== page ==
By The Washington Post · Erica Werner, Jeff Stein, Mike DeBonis · NATIONAL, BUSINESS, POLITICS, CONGRESS, WHITEHOUSE, PERSONAL-FINANCE, US-GLOBAL-MARKETS
The administration's $1 trillion proposed rescue plan, which forms the basis for fast-moving negotiations on Capitol Hill, includes sending two large checks to many Americans and devoting $300 billion toward helping small businesses avoid mass layoffs. Priorities laid out in a two-page Treasury Department document also include $50 billion to help rescue the airline industry and $150 billion to prop up other sectors, which could include hotels.
The White House is vetting these proposals with Senate GOP leaders before engaging more fully with Democrats, so the package is certain to evolve in coming days.Democrats, meanwhile, are eyeing their own priorities, largely aiming to shore up safety net programs and the public health infrastructure, as well as send money directly to American taxpayers, while shunning corporate bailouts. Rep. Maxine Waters, D-Calif., proposed on Wednesday having the Federal Reserve send $2,000 to every American adult and $1,000 to every American child until the crisis ends.
The emerging government stimulus package could be unprecedented in its size and velocity, dwarfing the $800 billion stimulus law passed during the Obama administration and the $700 billion Troubled Asset Relief Program enacted during the Bush administration. All told, between several legislative packages advanced on Capitol Hill and other actions the government has taken, the White House is pushing an economic plan that is "over $2 trillion and counting" to try to arrest the coronavirus's economic wrecking ball, a senior administration officials said. The official spoke on the condition of anonymity to reveal details of the planning.
The Dow Jones industrial average fell 1,338 points on Wednesday, or 6.3 percent, virtually wiping out all of the stock market's gains during Trump's entire presidency. Trump told reporters Wednesday that under a "worst case scenario," the unemployment rate could jump to 20 percent, twice its peak from the financial crisis. A JPMorgan Chase research note predicted the economy would shrink by 14 percent between April and June, the worst contraction in Post-World War II history.
"People want to go big," Trump said at a news conference when asked about the size of the direct payments to Americans. "Everybody seems to want to go big and they want to get to the recovery."
The global impact of the virus continued to skyrocket. Italy's coronavirus death toll increased by 475 on Wednesday, the largest daily increase recorded in any country. New York state, meanwhile, has roughly 2,500 confirmed cases, more than all but 10 countries in the world.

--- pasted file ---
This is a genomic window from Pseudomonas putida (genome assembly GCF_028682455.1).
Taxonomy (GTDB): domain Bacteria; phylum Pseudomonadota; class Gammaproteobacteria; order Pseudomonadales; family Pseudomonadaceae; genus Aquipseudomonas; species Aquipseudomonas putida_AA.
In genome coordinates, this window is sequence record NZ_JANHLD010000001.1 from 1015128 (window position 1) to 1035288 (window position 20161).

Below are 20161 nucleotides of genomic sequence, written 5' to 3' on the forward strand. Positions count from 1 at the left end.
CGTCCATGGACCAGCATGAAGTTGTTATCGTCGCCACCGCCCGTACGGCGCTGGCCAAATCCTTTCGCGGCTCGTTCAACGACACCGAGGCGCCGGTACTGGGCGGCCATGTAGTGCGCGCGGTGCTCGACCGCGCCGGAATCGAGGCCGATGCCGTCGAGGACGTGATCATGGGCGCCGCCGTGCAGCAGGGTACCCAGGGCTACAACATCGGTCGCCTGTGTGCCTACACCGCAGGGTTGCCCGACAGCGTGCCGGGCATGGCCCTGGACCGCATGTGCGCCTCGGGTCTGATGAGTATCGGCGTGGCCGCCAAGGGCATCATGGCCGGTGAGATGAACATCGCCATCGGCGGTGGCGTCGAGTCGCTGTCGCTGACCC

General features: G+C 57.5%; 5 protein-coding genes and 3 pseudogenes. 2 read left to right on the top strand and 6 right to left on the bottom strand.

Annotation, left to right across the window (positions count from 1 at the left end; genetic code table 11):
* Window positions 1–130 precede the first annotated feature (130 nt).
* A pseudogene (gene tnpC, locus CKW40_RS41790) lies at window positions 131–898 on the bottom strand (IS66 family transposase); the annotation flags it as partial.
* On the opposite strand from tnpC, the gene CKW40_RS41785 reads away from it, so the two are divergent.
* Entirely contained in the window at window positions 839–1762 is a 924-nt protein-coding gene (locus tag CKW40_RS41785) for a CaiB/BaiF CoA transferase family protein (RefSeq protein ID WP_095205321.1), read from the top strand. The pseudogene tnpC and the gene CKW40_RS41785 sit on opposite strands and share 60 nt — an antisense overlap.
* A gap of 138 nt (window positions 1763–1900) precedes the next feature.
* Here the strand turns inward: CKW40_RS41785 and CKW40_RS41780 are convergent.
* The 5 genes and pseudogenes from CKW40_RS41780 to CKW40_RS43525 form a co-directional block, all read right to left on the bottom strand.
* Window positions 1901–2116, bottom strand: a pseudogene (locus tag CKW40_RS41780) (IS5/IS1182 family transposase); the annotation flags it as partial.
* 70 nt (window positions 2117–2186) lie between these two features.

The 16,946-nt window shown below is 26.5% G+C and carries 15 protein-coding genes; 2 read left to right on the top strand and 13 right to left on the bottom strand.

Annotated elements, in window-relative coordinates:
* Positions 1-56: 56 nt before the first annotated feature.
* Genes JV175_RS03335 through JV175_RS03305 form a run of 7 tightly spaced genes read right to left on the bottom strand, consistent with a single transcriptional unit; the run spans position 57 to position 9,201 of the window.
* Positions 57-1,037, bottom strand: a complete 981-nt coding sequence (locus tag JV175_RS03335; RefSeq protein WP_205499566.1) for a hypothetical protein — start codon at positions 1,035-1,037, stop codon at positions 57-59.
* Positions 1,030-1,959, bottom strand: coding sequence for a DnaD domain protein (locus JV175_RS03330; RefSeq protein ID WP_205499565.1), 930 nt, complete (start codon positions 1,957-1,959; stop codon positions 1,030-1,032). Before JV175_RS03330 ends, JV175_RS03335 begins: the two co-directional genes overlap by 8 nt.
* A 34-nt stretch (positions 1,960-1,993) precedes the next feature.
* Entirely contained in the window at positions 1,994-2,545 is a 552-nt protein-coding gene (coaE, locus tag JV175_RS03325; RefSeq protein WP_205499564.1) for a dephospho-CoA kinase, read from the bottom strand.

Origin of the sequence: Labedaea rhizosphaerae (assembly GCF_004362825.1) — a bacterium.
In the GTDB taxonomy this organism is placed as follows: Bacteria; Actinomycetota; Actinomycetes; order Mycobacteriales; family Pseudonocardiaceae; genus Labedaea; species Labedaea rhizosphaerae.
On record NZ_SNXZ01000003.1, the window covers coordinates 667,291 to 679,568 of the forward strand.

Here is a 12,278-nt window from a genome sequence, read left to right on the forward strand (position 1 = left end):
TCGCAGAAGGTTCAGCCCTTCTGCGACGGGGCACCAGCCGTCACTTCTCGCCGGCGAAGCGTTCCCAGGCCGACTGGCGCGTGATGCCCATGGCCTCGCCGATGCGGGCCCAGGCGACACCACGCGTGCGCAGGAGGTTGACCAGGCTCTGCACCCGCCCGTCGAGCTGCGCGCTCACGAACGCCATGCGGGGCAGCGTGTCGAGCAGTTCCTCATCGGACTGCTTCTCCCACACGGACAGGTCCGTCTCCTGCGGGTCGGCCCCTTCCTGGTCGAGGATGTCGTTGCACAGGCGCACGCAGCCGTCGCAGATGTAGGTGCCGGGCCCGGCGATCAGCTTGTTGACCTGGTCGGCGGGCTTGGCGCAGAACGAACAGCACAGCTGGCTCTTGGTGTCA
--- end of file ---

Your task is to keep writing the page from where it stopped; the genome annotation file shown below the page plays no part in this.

As the U.S. government continued to scramble and escalate its response, Trump ordered Navy hospital ships to states on the coasts. The U.S. and Canada agreed to close its entire border to "nonessential travel," and Ford and GM announced they would temporarily cease production at their North American plants. A growing number of business groups are petitioning the White House and Congress for economic relief as the total number of U.S. cases approached 8,000.
"The concentration of this drag at its most intense is far bigger than during the 2008 financial crisis," said Bruce Kasman, managing director and Head of Economic Research at JP Morgan Chase.
The Senate on Wednesday also voted to approve a House-passed bill that would spend some $100 billion on paid leave, unemployment insurance, and free testing to people impacted by the coronavirus fallout. That vote sends the legislation to Trump for enactment. That followed the passage of another law earlier this month of an $8.3 billion emergency spending package for the public health system.
But attention on Capitol Hill was focused on the next step, as lawmakers faced the need for urgent action to pass a major stimulus bill to stabilize the economy before they, too, are forced to abandon work. Hanging over the Capitol was the threat of coronavirus infections that have already reached into Congress with several congressional aides infected and a number of lawmakers announcing voluntary self-quarantine after coming into contact with infected individuals.
Wednesday evening brought news of the first lawmaker to contract the disease: Rep. Mario Diaz-Balart, R-Fla., who said he'd been notified that he had tested positive after developing symptoms Saturday, but was already feeling better.
Senate Majority Leader Mitch McConnell, R-Ky., announced a new process for voting Wednesday aimed at lengthening the time for votes so senators don't congregate in the well of the Senate. He urged his members to prepare to act.
"I want to repeat, again, the Senate's going to stay in session until we finish phase three, the next bill, and send it over to the House. Republicans hope, shortly, to have a consolidated position along with the administration and we intend to sit down with our Democratic colleagues, see what we can agree to," McConnell said on the Senate floor. "I would recommend senators stay around, close. Just how long it will take to get through these steps is unclear, but as everyone knows we are moving rapidly because the situation demands it."